Live Performance Calls Attention To 'Comfort Women' In World War II
During World War II, many historians have estimated the Japanese Empire trafficked as many as 200,000 women as sex slaves. The women, most of whom were Korean, were euphemistically known as "comfort women."
In 2015, the Japanese and Korean governments reached an agreement over the comfort women issue. Japan agreed to pay a one time contribution of one billion yen to a foundation created by the Korean government which supports comfort women. But many Koreans feel that's not an ample apology. In a statement last year, Japanese Prime Minister Shinzō Abe acknowledged the "immeasurable damage and suffering," but said that the issue is "final and irreversible."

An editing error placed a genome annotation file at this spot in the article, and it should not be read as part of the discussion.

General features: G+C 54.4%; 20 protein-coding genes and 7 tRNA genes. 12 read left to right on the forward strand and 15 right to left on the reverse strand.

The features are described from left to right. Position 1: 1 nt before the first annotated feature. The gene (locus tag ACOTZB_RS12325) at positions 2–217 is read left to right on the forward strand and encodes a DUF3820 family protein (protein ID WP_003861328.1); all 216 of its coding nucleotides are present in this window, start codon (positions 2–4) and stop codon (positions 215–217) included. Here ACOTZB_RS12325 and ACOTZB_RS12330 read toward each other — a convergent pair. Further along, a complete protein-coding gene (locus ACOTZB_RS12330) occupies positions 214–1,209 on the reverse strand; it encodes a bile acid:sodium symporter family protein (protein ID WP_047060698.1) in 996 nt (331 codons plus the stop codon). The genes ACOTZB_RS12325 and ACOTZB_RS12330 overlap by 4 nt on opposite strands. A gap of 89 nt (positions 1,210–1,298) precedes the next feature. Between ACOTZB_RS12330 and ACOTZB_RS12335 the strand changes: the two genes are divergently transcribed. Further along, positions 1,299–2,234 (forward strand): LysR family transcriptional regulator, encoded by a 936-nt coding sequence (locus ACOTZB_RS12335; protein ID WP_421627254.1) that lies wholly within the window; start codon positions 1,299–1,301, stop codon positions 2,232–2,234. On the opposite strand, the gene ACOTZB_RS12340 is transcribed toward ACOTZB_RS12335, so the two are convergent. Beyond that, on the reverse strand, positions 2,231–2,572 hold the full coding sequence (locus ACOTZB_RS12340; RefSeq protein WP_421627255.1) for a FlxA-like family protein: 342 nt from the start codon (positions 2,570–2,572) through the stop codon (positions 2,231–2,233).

This Wednesday, activists will create a live performance in front of Chicago's Japanese consulate as part of a "National Day of Action." We talk with Ji Hye Kim from the KAN-WIN Institute how the performance hopes to draw attention to the “comfort women” issue. We also talk with Taewoo Kim from the 3A-Project Team, a group of bikers traveling the U.S. to support "comfort women."